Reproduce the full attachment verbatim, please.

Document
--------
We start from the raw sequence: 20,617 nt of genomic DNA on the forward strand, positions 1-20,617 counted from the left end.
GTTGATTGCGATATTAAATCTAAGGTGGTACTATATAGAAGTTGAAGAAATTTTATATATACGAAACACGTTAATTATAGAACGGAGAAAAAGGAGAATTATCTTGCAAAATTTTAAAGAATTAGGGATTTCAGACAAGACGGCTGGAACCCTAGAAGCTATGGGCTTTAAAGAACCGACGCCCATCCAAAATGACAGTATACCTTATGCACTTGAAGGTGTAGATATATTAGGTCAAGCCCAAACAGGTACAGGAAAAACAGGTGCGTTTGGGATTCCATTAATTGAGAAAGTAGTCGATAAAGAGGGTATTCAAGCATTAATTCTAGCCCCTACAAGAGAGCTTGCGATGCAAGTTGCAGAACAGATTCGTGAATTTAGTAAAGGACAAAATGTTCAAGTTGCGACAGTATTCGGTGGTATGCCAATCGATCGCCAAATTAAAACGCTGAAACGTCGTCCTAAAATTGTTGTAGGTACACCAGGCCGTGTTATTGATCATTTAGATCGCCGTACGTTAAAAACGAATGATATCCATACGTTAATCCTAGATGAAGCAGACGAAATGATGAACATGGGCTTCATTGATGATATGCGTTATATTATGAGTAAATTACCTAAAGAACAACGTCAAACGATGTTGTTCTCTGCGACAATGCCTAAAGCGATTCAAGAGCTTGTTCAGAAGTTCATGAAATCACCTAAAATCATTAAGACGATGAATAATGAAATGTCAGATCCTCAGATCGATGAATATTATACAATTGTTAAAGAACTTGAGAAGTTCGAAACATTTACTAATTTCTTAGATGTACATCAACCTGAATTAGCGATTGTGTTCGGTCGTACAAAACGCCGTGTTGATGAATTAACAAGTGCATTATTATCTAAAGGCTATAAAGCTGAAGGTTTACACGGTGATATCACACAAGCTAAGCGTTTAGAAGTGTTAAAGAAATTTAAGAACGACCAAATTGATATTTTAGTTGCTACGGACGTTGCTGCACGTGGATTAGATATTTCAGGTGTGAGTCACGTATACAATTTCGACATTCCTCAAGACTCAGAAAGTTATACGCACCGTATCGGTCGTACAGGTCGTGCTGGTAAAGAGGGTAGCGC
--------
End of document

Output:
We start from the raw sequence: 20,617 nt of genomic DNA on the forward strand, positions 1-20,617 counted from the left end.
GTTGATTGCGATATTAAATCTAAGGTGGTACTATATAGAAGTTGAAGAAATTTTATATATACGAAACACGTTAATTATAGAACGGAGAAAAAGGAGAATTATCTTGCAAAATTTTAAAGAATTAGGGATTTCAGACAAGACGGCTGGAACCCTAGAAGCTATGGGCTTTAAAGAACCGACGCCCATCCAAAATGACAGTATACCTTATGCACTTGAAGGTGTAGATATATTAGGTCAAGCCCAAACAGGTACAGGAAAAACAGGTGCGTTTGGGATTCCATTAATTGAGAAAGTAGTCGATAAAGAGGGTATTCAAGCATTAATTCTAGCCCCTACAAGAGAGCTTGCGATGCAAGTTGCAGAACAGATTCGTGAATTTAGTAAAGGACAAAATGTTCAAGTTGCGACAGTATTCGGTGGTATGCCAATCGATCGCCAAATTAAAACGCTGAAACGTCGTCCTAAAATTGTTGTAGGTACACCAGGCCGTGTTATTGATCATTTAGATCGCCGTACGTTAAAAACGAATGATATCCATACGTTAATCCTAGATGAAGCAGACGAAATGATGAACATGGGCTTCATTGATGATATGCGTTATATTATGAGTAAATTACCTAAAGAACAACGTCAAACGATGTTGTTCTCTGCGACAATGCCTAAAGCGATTCAAGAGCTTGTTCAGAAGTTCATGAAATCACCTAAAATCATTAAGACGATGAATAATGAAATGTCAGATCCTCAGATCGATGAATATTATACAATTGTTAAAGAACTTGAGAAGTTCGAAACATTTACTAATTTCTTAGATGTACATCAACCTGAATTAGCGATTGTGTTCGGTCGTACAAAACGCCGTGTTGATGAATTAACAAGTGCATTATTATCTAAAGGCTATAAAGCTGAAGGTTTACACGGTGATATCACACAAGCTAAGCGTTTAGAAGTGTTAAAGAAATTTAAGAACGACCAAATTGATATTTTAGTTGCTACGGACGTTGCTGCACGTGGATTAGATATTTCAGGTGTGAGTCACGTATACAATTTCGACATTCCTCAAGACTCAGAAAGTTATACGCACCGTATCGGTCGTACAGGTCGTGCTGGTAAAGAGGGTAGCGC